Challenges for IT recruitment in 2018
A state-of-the-market report by recruitment firm Robert Walters shows that Australia and New Zealand’s job markets are “generally healthy” and that this looks set to continue in 2018.
The report notes that the booming infrastructure and technology sectors have led to demand for project managers and engineers as well as cybersecurity and AI specialists.
The report adds that although both countries are “relatively close to full employment, we expect salary growth to be marginal in New Zealand and flat in Australia in 2018”.
Robert Walters’ MD, James Nicholson, said that he believes hiring managers in the IT sector will see highly contrasting levels of demand in 2018, depending on the jobs they are recruiting for.
“Skills shortages and average salary growth will continue in cybersecurity, robotic process automation, AI, business intelligence and analytics, not to mention digital roles in UX and UI,” Nicholson said.
“However, there is a surplus of candidates for lower level roles such as infrastructure operations, helpdesk and manual testing.”
Nicholson added that in niche areas of high demand, proactive employers will step up their efforts to retain staff in 2018.
“That may be through a combination of training and development, pay rates, flexible work environments and career progression opportunities as well as access to interesting projects and emerging technologies,” he said.
“When it comes to attracting and hiring technology specialists, larger organisations are sometimes hamstrung by processes that are inefficient or salary bands that no longer reflect market rates. In 2018, this may call for a fresh approach to recruitment.”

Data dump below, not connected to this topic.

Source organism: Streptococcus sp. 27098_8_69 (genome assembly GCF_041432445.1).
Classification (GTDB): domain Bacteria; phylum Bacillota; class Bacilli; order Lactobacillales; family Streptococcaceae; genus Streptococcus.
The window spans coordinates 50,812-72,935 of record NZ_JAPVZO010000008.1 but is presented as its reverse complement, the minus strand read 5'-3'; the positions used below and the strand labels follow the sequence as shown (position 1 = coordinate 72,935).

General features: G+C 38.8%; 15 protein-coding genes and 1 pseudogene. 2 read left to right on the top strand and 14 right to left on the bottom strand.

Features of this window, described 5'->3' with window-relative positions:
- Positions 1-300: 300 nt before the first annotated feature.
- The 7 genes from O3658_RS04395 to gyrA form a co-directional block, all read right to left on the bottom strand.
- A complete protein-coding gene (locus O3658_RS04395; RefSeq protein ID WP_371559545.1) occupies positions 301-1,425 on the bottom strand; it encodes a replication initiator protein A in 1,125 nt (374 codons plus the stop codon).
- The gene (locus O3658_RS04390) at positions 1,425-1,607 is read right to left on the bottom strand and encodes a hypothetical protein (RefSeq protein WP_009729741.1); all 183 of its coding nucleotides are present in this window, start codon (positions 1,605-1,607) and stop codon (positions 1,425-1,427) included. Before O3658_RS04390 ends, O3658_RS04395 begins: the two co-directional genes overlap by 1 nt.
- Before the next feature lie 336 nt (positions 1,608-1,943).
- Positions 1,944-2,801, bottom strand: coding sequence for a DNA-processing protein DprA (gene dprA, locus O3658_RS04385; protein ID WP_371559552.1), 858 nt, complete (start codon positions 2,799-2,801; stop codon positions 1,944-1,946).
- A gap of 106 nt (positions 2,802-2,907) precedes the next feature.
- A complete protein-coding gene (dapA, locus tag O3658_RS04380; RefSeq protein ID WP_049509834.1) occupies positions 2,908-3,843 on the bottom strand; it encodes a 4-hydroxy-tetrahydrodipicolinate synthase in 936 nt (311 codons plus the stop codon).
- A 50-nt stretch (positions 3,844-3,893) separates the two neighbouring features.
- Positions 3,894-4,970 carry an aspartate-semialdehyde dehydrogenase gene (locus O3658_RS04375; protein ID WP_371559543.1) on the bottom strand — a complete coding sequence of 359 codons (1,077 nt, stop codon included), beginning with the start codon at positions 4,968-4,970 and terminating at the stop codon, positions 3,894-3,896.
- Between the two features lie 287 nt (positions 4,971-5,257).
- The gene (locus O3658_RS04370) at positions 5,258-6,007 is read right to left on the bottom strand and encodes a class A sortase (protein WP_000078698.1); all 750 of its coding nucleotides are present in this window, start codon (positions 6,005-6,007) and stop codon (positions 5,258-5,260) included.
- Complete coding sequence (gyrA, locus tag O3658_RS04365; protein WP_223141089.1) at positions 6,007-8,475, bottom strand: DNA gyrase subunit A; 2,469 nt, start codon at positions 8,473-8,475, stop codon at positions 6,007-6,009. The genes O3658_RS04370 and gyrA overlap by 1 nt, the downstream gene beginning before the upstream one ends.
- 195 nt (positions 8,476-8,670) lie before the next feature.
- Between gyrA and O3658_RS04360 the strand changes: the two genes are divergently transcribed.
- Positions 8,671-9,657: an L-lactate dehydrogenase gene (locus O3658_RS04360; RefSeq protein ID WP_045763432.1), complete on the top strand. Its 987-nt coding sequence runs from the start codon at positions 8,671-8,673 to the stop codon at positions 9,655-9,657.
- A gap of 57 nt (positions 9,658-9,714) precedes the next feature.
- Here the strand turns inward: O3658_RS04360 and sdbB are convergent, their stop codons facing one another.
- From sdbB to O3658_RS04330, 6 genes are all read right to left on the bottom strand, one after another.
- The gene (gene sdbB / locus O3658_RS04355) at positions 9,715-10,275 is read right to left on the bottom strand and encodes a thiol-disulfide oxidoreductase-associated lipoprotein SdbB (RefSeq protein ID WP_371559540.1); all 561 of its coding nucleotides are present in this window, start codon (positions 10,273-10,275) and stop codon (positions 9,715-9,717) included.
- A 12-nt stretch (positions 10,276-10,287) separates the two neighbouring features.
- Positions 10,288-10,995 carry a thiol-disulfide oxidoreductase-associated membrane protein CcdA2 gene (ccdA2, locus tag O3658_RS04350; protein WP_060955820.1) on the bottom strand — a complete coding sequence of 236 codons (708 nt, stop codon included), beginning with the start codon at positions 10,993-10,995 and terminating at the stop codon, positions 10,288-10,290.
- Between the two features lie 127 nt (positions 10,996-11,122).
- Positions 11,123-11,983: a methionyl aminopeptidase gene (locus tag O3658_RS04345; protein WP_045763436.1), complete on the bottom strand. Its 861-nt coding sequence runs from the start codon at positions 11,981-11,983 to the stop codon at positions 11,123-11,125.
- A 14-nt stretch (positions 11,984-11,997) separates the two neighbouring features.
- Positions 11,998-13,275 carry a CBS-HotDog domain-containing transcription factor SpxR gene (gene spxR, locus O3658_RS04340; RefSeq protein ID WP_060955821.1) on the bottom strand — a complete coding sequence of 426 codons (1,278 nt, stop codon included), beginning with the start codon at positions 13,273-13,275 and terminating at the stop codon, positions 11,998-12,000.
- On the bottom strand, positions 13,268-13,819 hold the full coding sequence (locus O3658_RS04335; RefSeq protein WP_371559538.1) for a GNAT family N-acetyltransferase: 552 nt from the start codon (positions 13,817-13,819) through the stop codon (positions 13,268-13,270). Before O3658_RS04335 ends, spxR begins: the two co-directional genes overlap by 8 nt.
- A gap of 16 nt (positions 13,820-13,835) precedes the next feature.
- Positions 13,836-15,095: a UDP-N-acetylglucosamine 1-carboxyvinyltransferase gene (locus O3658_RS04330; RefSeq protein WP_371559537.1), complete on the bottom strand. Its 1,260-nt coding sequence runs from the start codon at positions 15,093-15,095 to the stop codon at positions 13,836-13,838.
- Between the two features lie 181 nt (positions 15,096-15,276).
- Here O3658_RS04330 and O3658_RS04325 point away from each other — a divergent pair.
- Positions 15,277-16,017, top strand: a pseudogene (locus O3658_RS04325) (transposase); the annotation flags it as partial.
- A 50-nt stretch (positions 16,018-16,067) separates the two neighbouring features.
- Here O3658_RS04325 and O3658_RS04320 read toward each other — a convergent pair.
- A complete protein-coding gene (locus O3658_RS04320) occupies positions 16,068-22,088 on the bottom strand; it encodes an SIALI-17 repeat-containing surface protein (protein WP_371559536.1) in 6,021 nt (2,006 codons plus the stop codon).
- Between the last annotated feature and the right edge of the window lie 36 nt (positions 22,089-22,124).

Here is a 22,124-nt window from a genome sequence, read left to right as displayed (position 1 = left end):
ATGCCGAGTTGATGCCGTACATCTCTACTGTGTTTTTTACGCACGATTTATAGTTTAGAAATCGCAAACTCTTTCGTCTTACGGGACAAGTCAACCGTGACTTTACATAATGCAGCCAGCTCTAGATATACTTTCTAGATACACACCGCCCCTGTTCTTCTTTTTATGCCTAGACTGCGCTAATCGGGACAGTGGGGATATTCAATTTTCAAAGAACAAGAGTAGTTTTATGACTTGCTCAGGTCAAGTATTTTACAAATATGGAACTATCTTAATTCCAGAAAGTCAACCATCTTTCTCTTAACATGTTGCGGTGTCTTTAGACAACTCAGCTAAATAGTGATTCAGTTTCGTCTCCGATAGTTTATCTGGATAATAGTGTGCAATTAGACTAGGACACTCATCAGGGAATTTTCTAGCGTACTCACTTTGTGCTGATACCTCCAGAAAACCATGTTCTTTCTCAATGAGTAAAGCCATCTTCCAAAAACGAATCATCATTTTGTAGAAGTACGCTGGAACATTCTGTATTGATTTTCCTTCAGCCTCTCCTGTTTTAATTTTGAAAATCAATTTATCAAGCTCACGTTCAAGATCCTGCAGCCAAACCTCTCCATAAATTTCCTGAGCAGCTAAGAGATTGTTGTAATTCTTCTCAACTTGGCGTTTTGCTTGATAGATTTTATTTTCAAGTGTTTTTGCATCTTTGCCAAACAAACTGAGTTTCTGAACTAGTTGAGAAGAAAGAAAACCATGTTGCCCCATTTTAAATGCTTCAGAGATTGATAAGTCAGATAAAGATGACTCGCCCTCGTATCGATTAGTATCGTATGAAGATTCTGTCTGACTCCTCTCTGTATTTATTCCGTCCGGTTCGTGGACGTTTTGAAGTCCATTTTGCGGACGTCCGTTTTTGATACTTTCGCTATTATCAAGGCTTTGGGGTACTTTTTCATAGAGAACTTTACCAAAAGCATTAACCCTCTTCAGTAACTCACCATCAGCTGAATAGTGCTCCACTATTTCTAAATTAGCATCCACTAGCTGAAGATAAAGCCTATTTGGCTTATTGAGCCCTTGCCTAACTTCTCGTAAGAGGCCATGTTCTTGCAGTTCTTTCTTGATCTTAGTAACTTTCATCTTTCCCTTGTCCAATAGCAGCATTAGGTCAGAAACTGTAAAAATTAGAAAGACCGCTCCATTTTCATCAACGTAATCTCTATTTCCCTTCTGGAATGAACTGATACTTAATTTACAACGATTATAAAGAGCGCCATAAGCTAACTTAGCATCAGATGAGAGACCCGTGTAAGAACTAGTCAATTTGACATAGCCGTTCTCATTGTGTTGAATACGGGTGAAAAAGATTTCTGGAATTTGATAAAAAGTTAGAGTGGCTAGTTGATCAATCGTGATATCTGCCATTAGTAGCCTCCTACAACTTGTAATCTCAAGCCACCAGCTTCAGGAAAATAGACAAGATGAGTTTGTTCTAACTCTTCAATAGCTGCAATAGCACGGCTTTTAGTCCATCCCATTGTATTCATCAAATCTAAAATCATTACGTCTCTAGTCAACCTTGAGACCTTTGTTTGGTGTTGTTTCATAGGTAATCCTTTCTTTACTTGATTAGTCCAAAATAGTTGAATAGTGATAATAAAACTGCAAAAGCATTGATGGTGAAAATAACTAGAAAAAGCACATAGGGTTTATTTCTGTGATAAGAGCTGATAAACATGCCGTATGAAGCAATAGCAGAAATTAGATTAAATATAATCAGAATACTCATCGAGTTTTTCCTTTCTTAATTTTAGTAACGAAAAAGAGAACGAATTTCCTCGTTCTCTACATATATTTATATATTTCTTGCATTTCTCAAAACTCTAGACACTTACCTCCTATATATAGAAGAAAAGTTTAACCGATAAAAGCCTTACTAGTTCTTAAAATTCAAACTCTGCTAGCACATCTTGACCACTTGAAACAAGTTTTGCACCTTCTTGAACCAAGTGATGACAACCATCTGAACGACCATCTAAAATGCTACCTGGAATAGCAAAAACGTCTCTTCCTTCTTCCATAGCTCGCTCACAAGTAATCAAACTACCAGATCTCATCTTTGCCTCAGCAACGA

Nicholson said that salary bands and internal rate cards may need to be regularly reviewed and, where necessary, adjusted for niche skills or emerging roles that don’t fit into historical bands.
He also said that hiring processes should also be streamlined to allow hiring managers to move fast and avoid missing out on talent.
“Another challenge for employers in 2018 will be upskilling their existing technology workforce and investing in the next generation of technology talent to help fill the growing void in skill sets,” said Nicholson.
“It is progressively challenging for entry-level IT candidates to enter the market with so many low-level roles drying up due to years of continued offshoring or automation.
“Professionals are keenly aware of the need to work with new and emerging technologies to keep their skills relevant and in demand in the future,” he added.
“Employers who offer comprehensive training and development will have a competitive advantage in the jobs market in 2018 and beyond.”
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